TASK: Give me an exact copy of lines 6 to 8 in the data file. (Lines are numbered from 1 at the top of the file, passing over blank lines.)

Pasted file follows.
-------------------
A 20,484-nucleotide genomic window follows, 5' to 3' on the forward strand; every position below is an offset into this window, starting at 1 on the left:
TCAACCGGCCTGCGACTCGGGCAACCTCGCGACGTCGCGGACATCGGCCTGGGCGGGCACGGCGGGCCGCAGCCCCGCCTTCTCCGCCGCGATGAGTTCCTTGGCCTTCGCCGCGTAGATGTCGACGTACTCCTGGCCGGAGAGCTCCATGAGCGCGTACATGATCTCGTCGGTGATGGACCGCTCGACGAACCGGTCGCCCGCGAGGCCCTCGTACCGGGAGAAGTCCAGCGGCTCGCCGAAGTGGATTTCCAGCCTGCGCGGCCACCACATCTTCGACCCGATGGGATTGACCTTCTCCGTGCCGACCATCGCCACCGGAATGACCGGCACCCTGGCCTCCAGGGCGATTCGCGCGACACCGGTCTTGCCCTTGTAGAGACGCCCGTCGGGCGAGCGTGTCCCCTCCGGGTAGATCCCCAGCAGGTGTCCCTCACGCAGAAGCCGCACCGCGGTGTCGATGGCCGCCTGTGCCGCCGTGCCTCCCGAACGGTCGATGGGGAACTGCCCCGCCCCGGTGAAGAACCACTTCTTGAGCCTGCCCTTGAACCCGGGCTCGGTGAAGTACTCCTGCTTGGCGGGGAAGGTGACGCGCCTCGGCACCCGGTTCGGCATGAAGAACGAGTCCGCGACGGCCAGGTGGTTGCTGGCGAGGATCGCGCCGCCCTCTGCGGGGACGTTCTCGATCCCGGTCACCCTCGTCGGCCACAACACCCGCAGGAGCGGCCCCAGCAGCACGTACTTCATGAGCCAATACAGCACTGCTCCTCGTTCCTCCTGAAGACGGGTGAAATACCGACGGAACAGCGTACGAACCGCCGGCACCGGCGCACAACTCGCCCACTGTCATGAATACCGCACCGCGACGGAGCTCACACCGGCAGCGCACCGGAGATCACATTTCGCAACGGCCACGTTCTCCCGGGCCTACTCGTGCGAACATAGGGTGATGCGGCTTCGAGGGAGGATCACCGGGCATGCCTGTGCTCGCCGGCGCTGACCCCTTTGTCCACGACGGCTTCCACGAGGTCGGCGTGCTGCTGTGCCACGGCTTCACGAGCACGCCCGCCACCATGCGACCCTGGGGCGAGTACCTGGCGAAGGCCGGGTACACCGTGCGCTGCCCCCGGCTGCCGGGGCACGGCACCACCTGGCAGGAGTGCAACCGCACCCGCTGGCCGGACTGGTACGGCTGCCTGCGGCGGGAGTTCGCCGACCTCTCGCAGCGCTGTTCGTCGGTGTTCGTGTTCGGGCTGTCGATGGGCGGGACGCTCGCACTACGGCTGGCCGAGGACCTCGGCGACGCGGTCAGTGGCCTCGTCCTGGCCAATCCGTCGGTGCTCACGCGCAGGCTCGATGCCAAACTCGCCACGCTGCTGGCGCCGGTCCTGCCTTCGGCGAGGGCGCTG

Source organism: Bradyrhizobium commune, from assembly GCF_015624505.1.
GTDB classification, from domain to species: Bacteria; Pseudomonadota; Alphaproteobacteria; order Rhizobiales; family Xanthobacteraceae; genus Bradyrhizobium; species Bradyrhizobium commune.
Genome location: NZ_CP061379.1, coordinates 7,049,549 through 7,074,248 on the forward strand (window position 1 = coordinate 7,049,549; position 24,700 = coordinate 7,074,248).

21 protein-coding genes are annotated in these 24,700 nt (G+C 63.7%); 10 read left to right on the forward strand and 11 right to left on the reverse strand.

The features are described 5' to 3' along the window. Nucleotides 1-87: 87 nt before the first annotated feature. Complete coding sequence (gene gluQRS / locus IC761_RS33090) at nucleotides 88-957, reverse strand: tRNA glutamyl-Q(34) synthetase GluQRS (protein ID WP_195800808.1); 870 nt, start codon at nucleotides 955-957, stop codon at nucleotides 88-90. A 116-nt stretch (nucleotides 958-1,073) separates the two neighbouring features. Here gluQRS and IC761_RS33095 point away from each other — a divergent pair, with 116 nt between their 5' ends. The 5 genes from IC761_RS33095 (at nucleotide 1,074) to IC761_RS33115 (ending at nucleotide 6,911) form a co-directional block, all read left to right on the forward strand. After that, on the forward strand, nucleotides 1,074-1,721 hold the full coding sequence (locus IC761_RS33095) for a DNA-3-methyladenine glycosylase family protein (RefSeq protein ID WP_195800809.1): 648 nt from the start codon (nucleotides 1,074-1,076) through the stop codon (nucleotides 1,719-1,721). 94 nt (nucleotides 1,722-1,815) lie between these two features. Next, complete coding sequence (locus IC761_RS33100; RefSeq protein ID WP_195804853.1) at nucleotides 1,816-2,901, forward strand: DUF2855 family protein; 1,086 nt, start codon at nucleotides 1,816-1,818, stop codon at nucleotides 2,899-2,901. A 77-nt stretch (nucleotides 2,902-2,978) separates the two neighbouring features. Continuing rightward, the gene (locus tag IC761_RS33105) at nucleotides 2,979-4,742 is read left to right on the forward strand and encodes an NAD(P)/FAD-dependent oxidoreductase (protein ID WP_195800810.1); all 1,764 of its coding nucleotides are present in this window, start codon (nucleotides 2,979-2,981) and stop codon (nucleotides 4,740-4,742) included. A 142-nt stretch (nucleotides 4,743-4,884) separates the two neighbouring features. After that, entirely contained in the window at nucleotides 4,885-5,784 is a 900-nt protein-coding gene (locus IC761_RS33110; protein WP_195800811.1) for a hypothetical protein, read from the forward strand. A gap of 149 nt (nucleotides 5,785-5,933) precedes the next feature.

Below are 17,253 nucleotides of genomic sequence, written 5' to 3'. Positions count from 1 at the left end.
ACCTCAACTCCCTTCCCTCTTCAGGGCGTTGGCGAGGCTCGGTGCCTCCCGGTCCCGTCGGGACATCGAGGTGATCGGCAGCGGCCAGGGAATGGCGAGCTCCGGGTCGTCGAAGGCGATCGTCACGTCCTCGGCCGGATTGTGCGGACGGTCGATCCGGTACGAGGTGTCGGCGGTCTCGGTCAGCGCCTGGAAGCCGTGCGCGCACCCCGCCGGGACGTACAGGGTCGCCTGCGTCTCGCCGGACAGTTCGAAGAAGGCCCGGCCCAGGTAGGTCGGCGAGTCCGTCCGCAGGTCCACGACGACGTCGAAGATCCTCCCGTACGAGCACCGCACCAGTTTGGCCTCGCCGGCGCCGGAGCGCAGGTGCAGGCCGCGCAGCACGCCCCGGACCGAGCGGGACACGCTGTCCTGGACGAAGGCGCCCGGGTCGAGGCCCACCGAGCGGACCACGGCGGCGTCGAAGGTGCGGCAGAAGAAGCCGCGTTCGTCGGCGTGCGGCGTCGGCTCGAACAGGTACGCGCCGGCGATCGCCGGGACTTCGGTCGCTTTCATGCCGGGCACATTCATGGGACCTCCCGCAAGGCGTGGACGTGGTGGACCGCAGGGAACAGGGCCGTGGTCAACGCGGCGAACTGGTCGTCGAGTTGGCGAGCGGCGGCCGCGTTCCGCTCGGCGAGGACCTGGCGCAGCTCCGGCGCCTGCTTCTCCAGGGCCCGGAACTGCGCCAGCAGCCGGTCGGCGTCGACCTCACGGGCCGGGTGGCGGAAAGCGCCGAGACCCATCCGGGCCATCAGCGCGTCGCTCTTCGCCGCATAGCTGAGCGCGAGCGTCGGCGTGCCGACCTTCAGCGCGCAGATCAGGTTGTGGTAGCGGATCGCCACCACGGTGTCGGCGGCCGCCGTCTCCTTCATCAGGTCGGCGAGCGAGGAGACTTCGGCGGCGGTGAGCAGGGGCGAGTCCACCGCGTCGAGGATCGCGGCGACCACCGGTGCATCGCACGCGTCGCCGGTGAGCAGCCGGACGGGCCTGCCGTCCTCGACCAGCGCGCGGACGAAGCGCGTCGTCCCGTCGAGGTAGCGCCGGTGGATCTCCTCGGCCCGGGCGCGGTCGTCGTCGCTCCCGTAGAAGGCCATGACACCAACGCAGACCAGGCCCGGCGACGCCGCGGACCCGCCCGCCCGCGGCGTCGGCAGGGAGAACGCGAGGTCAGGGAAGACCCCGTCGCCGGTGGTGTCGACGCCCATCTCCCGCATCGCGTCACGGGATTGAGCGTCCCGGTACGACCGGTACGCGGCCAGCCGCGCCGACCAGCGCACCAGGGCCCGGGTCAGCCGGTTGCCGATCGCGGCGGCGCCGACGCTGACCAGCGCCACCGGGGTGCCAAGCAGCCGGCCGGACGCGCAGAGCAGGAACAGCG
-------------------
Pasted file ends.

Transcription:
21 protein-coding genes are annotated in these 24,700 nt (G+C 63.7%); 10 read left to right on the forward strand and 11 right to left on the reverse strand.

The features are described 5' to 3' along the window. Nucleotides 1-87: 87 nt before the first annotated feature. Complete coding sequence (gene gluQRS / locus IC761_RS33090) at nucleotides 88-957, reverse strand: tRNA glutamyl-Q(34) synthetase GluQRS (protein ID WP_195800808.1); 870 nt, start codon at nucleotides 955-957, stop codon at nucleotides 88-90. A 116-nt stretch (nucleotides 958-1,073) separates the two neighbouring features. Here gluQRS and IC761_RS33095 point away from each other — a divergent pair, with 116 nt between their 5' ends. The 5 genes from IC761_RS33095 (at nucleotide 1,074) to IC761_RS33115 (ending at nucleotide 6,911) form a co-directional block, all read left to right on the forward strand. After that, on the forward strand, nucleotides 1,074-1,721 hold the full coding sequence (locus IC761_RS33095) for a DNA-3-methyladenine glycosylase family protein (RefSeq protein ID WP_195800809.1): 648 nt from the start codon (nucleotides 1,074-1,076) through the stop codon (nucleotides 1,719-1,721). 94 nt (nucleotides 1,722-1,815) lie between these two features. Next, complete coding sequence (locus IC761_RS33100; RefSeq protein ID WP_195804853.1) at nucleotides 1,816-2,901, forward strand: DUF2855 family protein; 1,086 nt, start codon at nucleotides 1,816-1,818, stop codon at nucleotides 2,899-2,901. A 77-nt stretch (nucleotides 2,902-2,978) separates the two neighbouring features. Continuing rightward, the gene (locus tag IC761_RS33105) at nucleotides 2,979-4,742 is read left to right on the forward strand and encodes an NAD(P)/FAD-dependent oxidoreductase (protein ID WP_195800810.1); all 1,764 of its coding nucleotides are present in this window, start codon (nucleotides 2,979-2,981) and stop codon (nucleotides 4,740-4,742) included. A 142-nt stretch (nucleotides 4,743-4,884) separates the two neighbouring features. After that, entirely contained in the window at nucleotides 4,885-5,784 is a 900-nt protein-coding gene (locus IC761_RS33110; protein WP_195800811.1) for a hypothetical protein, read from the forward strand. A gap of 149 nt (nucleotides 5,785-5,933) precedes the next feature.

Below are 17,253 nucleotides of genomic sequence, written 5' to 3'. Positions count from 1 at the left end.